Sidecar
Vespa scooter with sidecar

A sidecar is a one-wheeled device attached to the side of a motorcycle, producing a three-wheeled vehicle. Early sidecars were intended to be removable devices that could be detached from the motorcycle. Sidecars gradually superseded forecars and trailers. The forecar comprised a two-wheeled attachment attached to the front of the motorcycle; the trailer was just that, leaving the passenger to be hauled along behind the vehicle. In neither case could rider and passenger converse easily—this may be why early sidecars were often called "sociable" attachments.

Trailer hitch

A trailer hitch or tow hitch is a device mounted on a motorcycle that enables it to tow a motorcycle trailer, usually in order to haul additional gear.

Trunk

A motorcycle trunk is a storage compartment in the vicinity of the seat, other than panniers or saddlebags. A trunk mounted above and to the rear of the seat is also called a top box.

Social aspects

Subcultures

A motorcycle rally in Ontario

Around the world, motorcycles have historically been associated with subcultures. Some of these subcultures have been loose-knit social groups such as the cafe racers of 1950s Britain, and the Mods and Rockers of the 1960s. A few are believed to be criminal gangs.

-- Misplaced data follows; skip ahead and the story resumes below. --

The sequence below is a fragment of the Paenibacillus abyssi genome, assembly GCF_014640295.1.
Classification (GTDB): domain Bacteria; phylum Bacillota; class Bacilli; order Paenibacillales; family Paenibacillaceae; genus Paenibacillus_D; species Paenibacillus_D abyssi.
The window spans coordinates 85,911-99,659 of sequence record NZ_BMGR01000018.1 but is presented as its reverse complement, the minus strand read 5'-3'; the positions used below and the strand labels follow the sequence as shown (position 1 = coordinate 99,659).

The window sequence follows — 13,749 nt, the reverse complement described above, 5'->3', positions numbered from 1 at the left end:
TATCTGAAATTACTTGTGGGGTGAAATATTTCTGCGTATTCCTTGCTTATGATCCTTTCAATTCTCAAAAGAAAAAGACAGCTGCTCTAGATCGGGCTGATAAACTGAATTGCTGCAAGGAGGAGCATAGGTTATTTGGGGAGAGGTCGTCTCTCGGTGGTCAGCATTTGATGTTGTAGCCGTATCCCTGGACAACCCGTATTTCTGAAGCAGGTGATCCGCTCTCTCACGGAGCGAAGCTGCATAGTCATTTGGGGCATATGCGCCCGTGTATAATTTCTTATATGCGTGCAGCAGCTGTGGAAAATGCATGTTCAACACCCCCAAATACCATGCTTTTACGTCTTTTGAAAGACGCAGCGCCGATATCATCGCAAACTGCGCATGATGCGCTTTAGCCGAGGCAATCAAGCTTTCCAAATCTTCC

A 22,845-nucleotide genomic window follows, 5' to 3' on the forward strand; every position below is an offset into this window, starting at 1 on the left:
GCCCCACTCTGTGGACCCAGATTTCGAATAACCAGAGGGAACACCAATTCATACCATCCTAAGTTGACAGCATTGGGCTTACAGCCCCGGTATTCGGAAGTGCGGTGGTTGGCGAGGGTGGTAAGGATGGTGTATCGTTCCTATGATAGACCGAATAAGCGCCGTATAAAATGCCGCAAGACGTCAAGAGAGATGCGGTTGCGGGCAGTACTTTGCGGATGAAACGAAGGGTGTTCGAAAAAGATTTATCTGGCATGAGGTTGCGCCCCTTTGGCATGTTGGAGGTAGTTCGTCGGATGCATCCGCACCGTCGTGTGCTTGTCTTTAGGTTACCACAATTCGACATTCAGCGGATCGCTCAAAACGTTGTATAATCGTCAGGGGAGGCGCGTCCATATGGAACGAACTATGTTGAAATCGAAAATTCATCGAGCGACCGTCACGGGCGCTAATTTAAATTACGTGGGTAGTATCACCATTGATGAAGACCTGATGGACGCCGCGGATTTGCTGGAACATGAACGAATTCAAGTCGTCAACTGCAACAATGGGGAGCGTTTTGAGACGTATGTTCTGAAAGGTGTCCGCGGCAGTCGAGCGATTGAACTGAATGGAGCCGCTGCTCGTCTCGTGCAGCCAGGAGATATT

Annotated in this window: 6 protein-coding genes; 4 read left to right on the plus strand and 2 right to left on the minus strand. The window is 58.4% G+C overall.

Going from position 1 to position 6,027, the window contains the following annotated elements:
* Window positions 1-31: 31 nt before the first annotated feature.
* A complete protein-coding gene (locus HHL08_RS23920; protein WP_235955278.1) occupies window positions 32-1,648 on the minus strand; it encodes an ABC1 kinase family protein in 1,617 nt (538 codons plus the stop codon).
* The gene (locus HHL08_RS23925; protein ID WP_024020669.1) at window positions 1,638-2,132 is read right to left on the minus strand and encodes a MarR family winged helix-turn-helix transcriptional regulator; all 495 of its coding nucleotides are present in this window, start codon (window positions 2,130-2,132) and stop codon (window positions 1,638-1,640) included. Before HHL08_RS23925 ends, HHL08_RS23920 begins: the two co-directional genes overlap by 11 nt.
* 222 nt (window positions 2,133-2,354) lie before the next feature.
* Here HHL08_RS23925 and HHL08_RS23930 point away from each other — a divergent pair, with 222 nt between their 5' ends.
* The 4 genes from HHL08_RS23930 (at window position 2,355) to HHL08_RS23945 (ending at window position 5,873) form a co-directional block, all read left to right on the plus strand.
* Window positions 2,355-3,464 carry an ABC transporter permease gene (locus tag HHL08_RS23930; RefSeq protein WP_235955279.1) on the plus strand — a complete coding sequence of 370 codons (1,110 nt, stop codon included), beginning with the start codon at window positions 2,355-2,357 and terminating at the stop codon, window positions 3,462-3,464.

Social motorcyclist organizations are popular and are sometimes organized geographically, focus on individual makes, or even specific models. Example motorcycle clubs include: American Motorcyclist Association, Harley Owners Group, Gold Wing Road Riders (GWRRA), and BMW MOA.

Many motorcycle organizations raise money for charities through organized events and rides. Some organizations hold large international rallies in different parts of the world that are attended by many thousands of riders.

Mobility

While the reasons for people choosing to ride motorcycles are many and varied, those reasons are increasingly practical, with riders opting for a powered two-wheeler as a cost-efficient alternative to infrequent and expensive public transport systems, or as a means of avoiding or reducing the effects of urban congestion.[9] In places where it is permitted, lane splitting, also known as filtering, allows motorcycles to use the space between vehicles to continue moving through stationary or slow traffic.[10]

In England, motorcycles are exempt from the "London congestion charge" other vehicles have to pay to enter the city during the day. Motorcycles are also exempt from toll bridge charges at some crossings, such as the Severn Bridge and Dartford Crossing. In many countries, solo motorcycles are allowed to use high-occupancy vehicle lanes and some cities, such as Bristol, allow motorcycles to use bus lanes and provide dedicated free parking.